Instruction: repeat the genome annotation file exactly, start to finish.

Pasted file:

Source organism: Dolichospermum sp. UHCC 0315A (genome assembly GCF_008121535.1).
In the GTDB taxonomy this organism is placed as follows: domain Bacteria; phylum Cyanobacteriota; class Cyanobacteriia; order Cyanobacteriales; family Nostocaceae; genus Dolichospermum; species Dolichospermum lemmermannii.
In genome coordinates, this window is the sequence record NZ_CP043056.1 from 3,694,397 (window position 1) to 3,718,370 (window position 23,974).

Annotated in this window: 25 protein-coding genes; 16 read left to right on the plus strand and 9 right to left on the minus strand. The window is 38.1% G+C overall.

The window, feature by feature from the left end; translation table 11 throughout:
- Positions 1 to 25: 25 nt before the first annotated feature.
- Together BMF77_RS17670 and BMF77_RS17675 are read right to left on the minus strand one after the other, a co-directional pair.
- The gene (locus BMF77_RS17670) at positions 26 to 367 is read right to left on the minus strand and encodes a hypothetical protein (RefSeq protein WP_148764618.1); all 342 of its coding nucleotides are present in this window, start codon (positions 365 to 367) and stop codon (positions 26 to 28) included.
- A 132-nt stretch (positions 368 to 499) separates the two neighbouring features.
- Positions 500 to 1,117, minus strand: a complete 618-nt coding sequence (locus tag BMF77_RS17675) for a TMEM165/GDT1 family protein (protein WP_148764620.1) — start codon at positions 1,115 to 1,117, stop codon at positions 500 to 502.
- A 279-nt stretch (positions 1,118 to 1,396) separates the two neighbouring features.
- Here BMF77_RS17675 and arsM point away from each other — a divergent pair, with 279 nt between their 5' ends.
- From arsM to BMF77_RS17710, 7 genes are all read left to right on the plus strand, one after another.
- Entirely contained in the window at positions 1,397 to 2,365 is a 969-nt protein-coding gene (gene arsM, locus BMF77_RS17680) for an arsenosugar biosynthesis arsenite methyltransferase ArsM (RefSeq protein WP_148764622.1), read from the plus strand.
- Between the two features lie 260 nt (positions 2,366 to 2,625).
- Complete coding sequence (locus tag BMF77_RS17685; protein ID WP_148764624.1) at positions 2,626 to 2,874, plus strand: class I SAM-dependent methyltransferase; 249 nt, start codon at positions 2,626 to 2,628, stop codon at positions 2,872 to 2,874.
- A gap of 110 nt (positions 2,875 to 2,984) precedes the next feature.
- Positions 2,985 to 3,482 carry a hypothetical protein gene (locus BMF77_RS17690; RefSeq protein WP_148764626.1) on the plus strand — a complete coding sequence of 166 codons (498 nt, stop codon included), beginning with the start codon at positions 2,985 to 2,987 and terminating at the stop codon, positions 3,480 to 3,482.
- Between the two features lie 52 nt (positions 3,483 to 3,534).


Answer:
Source organism: Dolichospermum sp. UHCC 0315A (genome assembly GCF_008121535.1).
In the GTDB taxonomy this organism is placed as follows: domain Bacteria; phylum Cyanobacteriota; class Cyanobacteriia; order Cyanobacteriales; family Nostocaceae; genus Dolichospermum; species Dolichospermum lemmermannii.
In genome coordinates, this window is the sequence record NZ_CP043056.1 from 3,694,397 (window position 1) to 3,718,370 (window position 23,974).

Annotated in this window: 25 protein-coding genes; 16 read left to right on the plus strand and 9 right to left on the minus strand. The window is 38.1% G+C overall.

The window, feature by feature from the left end; translation table 11 throughout:
- Positions 1 to 25: 25 nt before the first annotated feature.
- Together BMF77_RS17670 and BMF77_RS17675 are read right to left on the minus strand one after the other, a co-directional pair.
- The gene (locus BMF77_RS17670) at positions 26 to 367 is read right to left on the minus strand and encodes a hypothetical protein (RefSeq protein WP_148764618.1); all 342 of its coding nucleotides are present in this window, start codon (positions 365 to 367) and stop codon (positions 26 to 28) included.
- A 132-nt stretch (positions 368 to 499) separates the two neighbouring features.
- Positions 500 to 1,117, minus strand: a complete 618-nt coding sequence (locus tag BMF77_RS17675) for a TMEM165/GDT1 family protein (protein WP_148764620.1) — start codon at positions 1,115 to 1,117, stop codon at positions 500 to 502.
- A 279-nt stretch (positions 1,118 to 1,396) separates the two neighbouring features.
- Here BMF77_RS17675 and arsM point away from each other — a divergent pair, with 279 nt between their 5' ends.
- From arsM to BMF77_RS17710, 7 genes are all read left to right on the plus strand, one after another.
- Entirely contained in the window at positions 1,397 to 2,365 is a 969-nt protein-coding gene (gene arsM, locus BMF77_RS17680) for an arsenosugar biosynthesis arsenite methyltransferase ArsM (RefSeq protein WP_148764622.1), read from the plus strand.
- Between the two features lie 260 nt (positions 2,366 to 2,625).
- Complete coding sequence (locus tag BMF77_RS17685; protein ID WP_148764624.1) at positions 2,626 to 2,874, plus strand: class I SAM-dependent methyltransferase; 249 nt, start codon at positions 2,626 to 2,628, stop codon at positions 2,872 to 2,874.
- A gap of 110 nt (positions 2,875 to 2,984) precedes the next feature.
- Positions 2,985 to 3,482 carry a hypothetical protein gene (locus BMF77_RS17690; RefSeq protein WP_148764626.1) on the plus strand — a complete coding sequence of 166 codons (498 nt, stop codon included), beginning with the start codon at positions 2,985 to 2,987 and terminating at the stop codon, positions 3,480 to 3,482.
- Between the two features lie 52 nt (positions 3,483 to 3,534).